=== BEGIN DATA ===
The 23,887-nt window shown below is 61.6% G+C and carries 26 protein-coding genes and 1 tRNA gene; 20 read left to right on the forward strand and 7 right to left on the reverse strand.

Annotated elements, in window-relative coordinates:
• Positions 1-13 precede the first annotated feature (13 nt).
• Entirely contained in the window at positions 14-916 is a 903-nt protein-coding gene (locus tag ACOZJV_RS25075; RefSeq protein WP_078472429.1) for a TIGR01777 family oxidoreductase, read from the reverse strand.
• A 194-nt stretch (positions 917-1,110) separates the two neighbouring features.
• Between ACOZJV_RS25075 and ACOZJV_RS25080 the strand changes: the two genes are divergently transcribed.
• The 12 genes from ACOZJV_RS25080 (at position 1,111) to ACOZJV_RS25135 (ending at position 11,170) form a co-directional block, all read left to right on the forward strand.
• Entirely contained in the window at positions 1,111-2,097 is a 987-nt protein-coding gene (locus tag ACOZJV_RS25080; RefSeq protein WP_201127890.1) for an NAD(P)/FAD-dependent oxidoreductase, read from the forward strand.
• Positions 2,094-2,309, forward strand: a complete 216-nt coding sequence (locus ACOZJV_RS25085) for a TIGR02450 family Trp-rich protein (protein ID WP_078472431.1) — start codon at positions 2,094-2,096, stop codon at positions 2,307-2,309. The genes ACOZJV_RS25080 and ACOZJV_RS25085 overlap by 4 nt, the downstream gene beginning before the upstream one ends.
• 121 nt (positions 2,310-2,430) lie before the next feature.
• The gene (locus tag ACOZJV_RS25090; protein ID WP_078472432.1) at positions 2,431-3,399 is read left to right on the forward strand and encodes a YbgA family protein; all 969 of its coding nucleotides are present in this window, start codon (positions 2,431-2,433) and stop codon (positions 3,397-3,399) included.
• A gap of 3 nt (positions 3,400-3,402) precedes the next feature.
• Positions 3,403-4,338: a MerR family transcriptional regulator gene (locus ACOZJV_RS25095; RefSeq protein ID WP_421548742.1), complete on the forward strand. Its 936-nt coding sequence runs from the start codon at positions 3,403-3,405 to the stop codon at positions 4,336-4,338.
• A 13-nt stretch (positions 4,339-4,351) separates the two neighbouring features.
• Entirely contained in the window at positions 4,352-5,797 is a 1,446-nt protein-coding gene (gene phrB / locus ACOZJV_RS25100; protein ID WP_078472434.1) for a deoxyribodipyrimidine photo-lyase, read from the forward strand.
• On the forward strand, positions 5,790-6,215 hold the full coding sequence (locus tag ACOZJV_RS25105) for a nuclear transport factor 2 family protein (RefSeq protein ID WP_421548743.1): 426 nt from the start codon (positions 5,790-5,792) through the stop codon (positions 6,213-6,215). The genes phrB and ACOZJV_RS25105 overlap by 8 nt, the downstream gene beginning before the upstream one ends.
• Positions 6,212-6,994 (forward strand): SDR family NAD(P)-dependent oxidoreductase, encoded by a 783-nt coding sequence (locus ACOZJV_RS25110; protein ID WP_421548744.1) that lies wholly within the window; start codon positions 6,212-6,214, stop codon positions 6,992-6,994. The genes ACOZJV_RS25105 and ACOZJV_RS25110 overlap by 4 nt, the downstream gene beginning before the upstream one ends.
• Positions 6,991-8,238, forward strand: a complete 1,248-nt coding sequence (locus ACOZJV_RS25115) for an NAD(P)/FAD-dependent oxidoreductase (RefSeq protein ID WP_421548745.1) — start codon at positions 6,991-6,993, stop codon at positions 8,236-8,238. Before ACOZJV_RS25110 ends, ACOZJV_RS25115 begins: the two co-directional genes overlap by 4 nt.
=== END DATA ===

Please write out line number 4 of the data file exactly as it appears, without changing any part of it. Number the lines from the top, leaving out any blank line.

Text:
• Entirely contained in the window at positions 14-916 is a 903-nt protein-coding gene (locus tag ACOZJV_RS25075; RefSeq protein WP_078472429.1) for a TIGR01777 family oxidoreductase, read from the reverse strand.